The mind should be calm. If it is not, one cannot concentrate, and when the arm is raised, (whether) forward or backward or back, left or right, it is completely without certain direction. Therefore it is necessary to maintain a calm mind. In beginning to move, you cannot control (it) by your self. The entire mind must (also) experience and comprehend the movements of the opponent. Accordingly, when (the movement) bends, it straightens, without disconnecting or resisting. Do not extend or retreat by yourself. If my opponent has li (strength), I also have li, but my li is previous (in exact anticipation of his). If the opponent does not have li, I am also without it (li), but my mind is still previous. It is necessary to be continually mindful; to whatever part (of the body) is touched the mind should go. You must discover the information by non-discrimination and non-resistance. Follow the method, and in one year, or half a year, you will instictively find it in your body. All of this means use i (mind), not chin (internal force). After a long time the opponent will be controlled by me and I will not be controlled by him.
Red: from Five Character Secret
Reference: T’Ai Chi Ch’Uan Ta Wen, Questions and Answers on T’Ai Chi Boxing Chen Wei-Ming ( Benjamin Pang Jeng Lo & Robert W. Smith ) North Atlantic Books 1985
This is the push-hands sequence of Wardoff, Rollback, Press and Push. The action is that of sawing. When you saw, the force at both sides should be equal; then the action is smooth. If one side tries to change the force, the saw’s teeth will bind. If my partner binds the saw, then even if I were to use force I would not be able to draw it back. Only if I push it will saw smoothly as before. This has two meanings for the push-hands of T’ai Chi Ch’uan. The first is to give up oneself to follow others. In following the opponent’s tendency you can learn the marvelous application of hua chin (neutralization) and tsou chin (yielding). Second, “If others move slightly, I move first.” This refers to the situation wherein my opponent uses force to push me and I obviate his attack by pulling back first. If the opponent uses pull I preclude this by pushing first.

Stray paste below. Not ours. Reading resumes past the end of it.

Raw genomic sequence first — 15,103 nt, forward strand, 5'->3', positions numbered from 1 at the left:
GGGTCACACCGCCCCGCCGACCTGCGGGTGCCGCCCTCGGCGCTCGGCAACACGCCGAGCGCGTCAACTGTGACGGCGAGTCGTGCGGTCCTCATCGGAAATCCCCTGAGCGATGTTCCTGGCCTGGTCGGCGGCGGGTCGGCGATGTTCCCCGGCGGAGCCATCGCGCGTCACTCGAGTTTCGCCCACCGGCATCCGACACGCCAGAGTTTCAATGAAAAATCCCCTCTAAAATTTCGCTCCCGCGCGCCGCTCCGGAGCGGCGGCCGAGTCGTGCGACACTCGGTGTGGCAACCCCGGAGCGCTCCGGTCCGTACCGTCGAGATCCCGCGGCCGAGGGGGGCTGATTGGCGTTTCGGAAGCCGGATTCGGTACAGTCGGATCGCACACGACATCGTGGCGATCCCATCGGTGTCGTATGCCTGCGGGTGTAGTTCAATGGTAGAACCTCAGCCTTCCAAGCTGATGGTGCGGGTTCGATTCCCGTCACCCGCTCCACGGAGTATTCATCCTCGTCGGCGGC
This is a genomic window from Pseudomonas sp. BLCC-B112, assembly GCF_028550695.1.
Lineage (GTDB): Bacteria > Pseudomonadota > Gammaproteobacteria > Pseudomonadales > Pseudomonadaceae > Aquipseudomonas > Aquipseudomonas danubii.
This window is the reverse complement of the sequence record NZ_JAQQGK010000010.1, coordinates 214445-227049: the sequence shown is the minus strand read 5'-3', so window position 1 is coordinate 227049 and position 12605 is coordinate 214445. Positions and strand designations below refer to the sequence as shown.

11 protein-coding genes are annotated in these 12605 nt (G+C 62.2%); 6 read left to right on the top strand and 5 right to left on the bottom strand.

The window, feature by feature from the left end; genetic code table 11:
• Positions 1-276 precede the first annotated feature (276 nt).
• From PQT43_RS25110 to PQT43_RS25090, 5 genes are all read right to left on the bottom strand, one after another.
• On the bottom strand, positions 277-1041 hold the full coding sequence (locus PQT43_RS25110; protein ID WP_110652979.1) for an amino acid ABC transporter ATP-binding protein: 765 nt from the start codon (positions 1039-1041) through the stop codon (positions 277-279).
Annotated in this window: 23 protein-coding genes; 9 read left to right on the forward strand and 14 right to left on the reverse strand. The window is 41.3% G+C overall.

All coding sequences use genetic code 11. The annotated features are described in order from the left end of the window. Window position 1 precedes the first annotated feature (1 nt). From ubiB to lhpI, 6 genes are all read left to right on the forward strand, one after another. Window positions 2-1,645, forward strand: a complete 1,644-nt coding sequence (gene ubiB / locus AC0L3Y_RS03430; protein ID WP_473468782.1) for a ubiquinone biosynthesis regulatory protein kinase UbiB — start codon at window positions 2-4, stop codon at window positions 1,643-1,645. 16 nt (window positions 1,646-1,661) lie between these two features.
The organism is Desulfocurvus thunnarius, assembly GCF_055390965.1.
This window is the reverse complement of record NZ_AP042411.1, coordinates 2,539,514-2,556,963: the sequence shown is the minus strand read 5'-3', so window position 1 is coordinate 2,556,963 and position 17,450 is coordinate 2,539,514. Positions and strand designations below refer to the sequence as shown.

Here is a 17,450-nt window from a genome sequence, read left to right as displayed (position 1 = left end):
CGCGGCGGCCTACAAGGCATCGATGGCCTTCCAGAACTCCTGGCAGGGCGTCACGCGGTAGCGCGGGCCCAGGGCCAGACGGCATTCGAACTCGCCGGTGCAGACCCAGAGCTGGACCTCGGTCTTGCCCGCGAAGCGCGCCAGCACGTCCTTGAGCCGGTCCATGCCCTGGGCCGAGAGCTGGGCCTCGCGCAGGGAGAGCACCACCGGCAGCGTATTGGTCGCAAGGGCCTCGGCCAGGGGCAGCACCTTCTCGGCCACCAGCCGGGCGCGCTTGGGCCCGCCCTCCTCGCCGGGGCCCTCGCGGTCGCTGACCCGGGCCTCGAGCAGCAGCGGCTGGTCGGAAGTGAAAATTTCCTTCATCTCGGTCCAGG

The principle in the example of pulling the saw brings great clarity. Through it, I suddenly comprehended how to practice the idea, “if others move slightly, I move first.” If I am familiar with this, then the push-hands is controlled by me and not by my opponents. The rest is obvious.
( Red.: It’s said; “If the other does not move, I do not move. If the other has the slightest movement, I move ahead” proverb taken from the Taiji Classic “The understanding of the Thirteen Postures” )
Cheng Tzu’s Thirteen Treatises on T’ai Chi Ch’uan
by Cheng Man-Ch’ing, Martin Inn
North Atlantic Books,U.S., May 1985
Directions in verse for Great Achievements Shadow Boxing
Integrated with spirit and mind,
This boxing is named Dacheng.
With plain truth easy to understand,
It is both interesting and enlightening.
It has no method yet every method,
for in boxing all methods are of no avail.
With profound knowledge it helps to mould your temperament,
Cultivating you in faithfulness, sense of justice, benevolence and bravery.
Propelled by natural strength,
you are as strong as a dragon.
Inhaling and exhaling naturally and quietly,
You perceive the mechanism of all movements.
Be neither too familiar nor too distant towards others,
Show them courtesy, modesty and respect.
Avail yourself of the force of the Universe,
And bring your instinctive ability into full play.
Stand at the centre holding the key,
Act according to circumstances without a trace.
Eyes seeing nothing and ears hearing only your breathing sound,
You train your mind and regulate your nerve system.
In motion you are like the angry tiger,
In quietness you are like the hibernating dragon.
Your expression is as awesome as the leopard,
Your strength is as powerful as that of a rhino.
Preserving the heavenly wisdom and maintaining the state of meditation,
You are ready to act in response to all possible situations.
by Wang Xuanjie
Hai Feng Publishing Co. May 1988